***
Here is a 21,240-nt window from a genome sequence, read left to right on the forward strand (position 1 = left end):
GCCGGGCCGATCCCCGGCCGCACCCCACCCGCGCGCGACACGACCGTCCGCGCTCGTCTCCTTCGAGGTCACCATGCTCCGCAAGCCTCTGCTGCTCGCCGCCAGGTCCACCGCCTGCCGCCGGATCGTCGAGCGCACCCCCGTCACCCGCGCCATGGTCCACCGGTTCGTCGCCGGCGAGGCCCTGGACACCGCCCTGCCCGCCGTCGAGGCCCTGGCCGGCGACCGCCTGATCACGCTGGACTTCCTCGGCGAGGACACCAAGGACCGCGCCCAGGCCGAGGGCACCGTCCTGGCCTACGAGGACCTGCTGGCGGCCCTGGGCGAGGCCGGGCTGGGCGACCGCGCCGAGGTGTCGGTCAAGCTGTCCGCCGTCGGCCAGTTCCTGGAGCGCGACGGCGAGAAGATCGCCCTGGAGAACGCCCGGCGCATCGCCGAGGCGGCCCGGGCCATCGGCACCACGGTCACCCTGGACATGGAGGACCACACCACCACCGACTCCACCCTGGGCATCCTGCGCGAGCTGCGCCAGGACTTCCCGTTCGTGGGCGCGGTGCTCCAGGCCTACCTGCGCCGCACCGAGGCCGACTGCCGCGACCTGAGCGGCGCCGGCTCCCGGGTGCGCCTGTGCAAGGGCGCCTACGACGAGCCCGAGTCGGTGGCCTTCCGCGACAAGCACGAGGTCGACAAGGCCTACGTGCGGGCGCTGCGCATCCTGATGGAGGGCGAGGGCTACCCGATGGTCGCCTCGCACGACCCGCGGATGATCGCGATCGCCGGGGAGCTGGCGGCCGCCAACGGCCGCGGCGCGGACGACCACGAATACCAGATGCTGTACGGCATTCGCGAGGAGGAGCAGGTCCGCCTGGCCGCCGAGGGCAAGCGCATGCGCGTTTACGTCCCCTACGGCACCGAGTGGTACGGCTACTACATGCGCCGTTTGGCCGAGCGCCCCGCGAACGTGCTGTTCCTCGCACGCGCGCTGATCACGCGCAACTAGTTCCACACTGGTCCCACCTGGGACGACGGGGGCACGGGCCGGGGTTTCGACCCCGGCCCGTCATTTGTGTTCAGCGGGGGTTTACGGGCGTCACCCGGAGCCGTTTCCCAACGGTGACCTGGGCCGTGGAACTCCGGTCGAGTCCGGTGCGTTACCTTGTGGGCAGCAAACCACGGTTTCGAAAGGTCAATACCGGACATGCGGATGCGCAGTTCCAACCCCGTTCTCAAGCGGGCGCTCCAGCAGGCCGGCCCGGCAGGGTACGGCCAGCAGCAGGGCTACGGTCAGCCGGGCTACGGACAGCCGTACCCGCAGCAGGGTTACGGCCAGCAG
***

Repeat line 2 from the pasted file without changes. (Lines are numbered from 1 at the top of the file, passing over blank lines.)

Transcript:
GCCGGGCCGATCCCCGGCCGCACCCCACCCGCGCGCGACACGACCGTCCGCGCTCGTCTCCTTCGAGGTCACCATGCTCCGCAAGCCTCTGCTGCTCGCCGCCAGGTCCACCGCCTGCCGCCGGATCGTCGAGCGCACCCCCGTCACCCGCGCCATGGTCCACCGGTTCGTCGCCGGCGAGGCCCTGGACACCGCCCTGCCCGCCGTCGAGGCCCTGGCCGGCGACCGCCTGATCACGCTGGACTTCCTCGGCGAGGACACCAAGGACCGCGCCCAGGCCGAGGGCACCGTCCTGGCCTACGAGGACCTGCTGGCGGCCCTGGGCGAGGCCGGGCTGGGCGACCGCGCCGAGGTGTCGGTCAAGCTGTCCGCCGTCGGCCAGTTCCTGGAGCGCGACGGCGAGAAGATCGCCCTGGAGAACGCCCGGCGCATCGCCGAGGCGGCCCGGGCCATCGGCACCACGGTCACCCTGGACATGGAGGACCACACCACCACCGACTCCACCCTGGGCATCCTGCGCGAGCTGCGCCAGGACTTCCCGTTCGTGGGCGCGGTGCTCCAGGCCTACCTGCGCCGCACCGAGGCCGACTGCCGCGACCTGAGCGGCGCCGGCTCCCGGGTGCGCCTGTGCAAGGGCGCCTACGACGAGCCCGAGTCGGTGGCCTTCCGCGACAAGCACGAGGTCGACAAGGCCTACGTGCGGGCGCTGCGCATCCTGATGGAGGGCGAGGGCTACCCGATGGTCGCCTCGCACGACCCGCGGATGATCGCGATCGCCGGGGAGCTGGCGGCCGCCAACGGCCGCGGCGCGGACGACCACGAATACCAGATGCTGTACGGCATTCGCGAGGAGGAGCAGGTCCGCCTGGCCGCCGAGGGCAAGCGCATGCGCGTTTACGTCCCCTACGGCACCGAGTGGTACGGCTACTACATGCGCCGTTTGGCCGAGCGCCCCGCGAACGTGCTGTTCCTCGCACGCGCGCTGATCACGCGCAACTAGTTCCACACTGGTCCCACCTGGGACGACGGGGGCACGGGCCGGGGTTTCGACCCCGGCCCGTCATTTGTGTTCAGCGGGGGTTTACGGGCGTCACCCGGAGCCGTTTCCCAACGGTGACCTGGGCCGTGGAACTCCGGTCGAGTCCGGTGCGTTACCTTGTGGGCAGCAAACCACGGTTTCGAAAGGTCAATACCGGACATGCGGATGCGCAGTTCCAACCCCGTTCTCAAGCGGGCGCTCCAGCAGGCCGGCCCGGCAGGGTACGGCCAGCAGCAGGGCTACGGTCAGCCGGGCTACGGACAGCCGTACCCGCAGCAGGGTTACGGCCAGCAG